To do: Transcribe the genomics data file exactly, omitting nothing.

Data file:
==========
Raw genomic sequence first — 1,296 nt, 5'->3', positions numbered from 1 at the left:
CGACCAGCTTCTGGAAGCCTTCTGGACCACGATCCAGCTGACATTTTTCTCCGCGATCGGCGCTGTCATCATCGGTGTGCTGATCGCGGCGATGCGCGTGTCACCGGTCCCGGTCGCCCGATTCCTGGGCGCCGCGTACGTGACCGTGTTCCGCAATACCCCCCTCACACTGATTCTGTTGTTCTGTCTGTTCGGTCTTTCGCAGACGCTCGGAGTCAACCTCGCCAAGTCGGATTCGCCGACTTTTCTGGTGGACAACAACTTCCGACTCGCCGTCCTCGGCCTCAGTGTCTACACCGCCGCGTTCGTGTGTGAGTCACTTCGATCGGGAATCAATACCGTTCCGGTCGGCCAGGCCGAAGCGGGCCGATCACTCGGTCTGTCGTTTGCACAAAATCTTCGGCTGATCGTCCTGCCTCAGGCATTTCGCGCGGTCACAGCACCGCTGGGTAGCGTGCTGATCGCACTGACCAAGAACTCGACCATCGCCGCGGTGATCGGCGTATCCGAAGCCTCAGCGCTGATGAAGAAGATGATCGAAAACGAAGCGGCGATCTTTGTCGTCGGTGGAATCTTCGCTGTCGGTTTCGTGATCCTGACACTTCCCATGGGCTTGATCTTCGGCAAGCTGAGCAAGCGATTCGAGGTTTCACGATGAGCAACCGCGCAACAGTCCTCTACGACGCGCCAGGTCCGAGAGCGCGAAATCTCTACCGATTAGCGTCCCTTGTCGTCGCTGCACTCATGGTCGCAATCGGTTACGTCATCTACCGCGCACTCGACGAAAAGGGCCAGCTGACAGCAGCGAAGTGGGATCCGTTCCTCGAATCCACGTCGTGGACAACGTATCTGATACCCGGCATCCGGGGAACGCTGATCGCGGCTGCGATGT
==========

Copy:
Raw genomic sequence first — 1,296 nt, 5'->3', positions numbered from 1 at the left:
CGACCAGCTTCTGGAAGCCTTCTGGACCACGATCCAGCTGACATTTTTCTCCGCGATCGGCGCTGTCATCATCGGTGTGCTGATCGCGGCGATGCGCGTGTCACCGGTCCCGGTCGCCCGATTCCTGGGCGCCGCGTACGTGACCGTGTTCCGCAATACCCCCCTCACACTGATTCTGTTGTTCTGTCTGTTCGGTCTTTCGCAGACGCTCGGAGTCAACCTCGCCAAGTCGGATTCGCCGACTTTTCTGGTGGACAACAACTTCCGACTCGCCGTCCTCGGCCTCAGTGTCTACACCGCCGCGTTCGTGTGTGAGTCACTTCGATCGGGAATCAATACCGTTCCGGTCGGCCAGGCCGAAGCGGGCCGATCACTCGGTCTGTCGTTTGCACAAAATCTTCGGCTGATCGTCCTGCCTCAGGCATTTCGCGCGGTCACAGCACCGCTGGGTAGCGTGCTGATCGCACTGACCAAGAACTCGACCATCGCCGCGGTGATCGGCGTATCCGAAGCCTCAGCGCTGATGAAGAAGATGATCGAAAACGAAGCGGCGATCTTTGTCGTCGGTGGAATCTTCGCTGTCGGTTTCGTGATCCTGACACTTCCCATGGGCTTGATCTTCGGCAAGCTGAGCAAGCGATTCGAGGTTTCACGATGAGCAACCGCGCAACAGTCCTCTACGACGCGCCAGGTCCGAGAGCGCGAAATCTCTACCGATTAGCGTCCCTTGTCGTCGCTGCACTCATGGTCGCAATCGGTTACGTCATCTACCGCGCACTCGACGAAAAGGGCCAGCTGACAGCAGCGAAGTGGGATCCGTTCCTCGAATCCACGTCGTGGACAACGTATCTGATACCCGGCATCCGGGGAACGCTGATCGCGGCTGCGATGT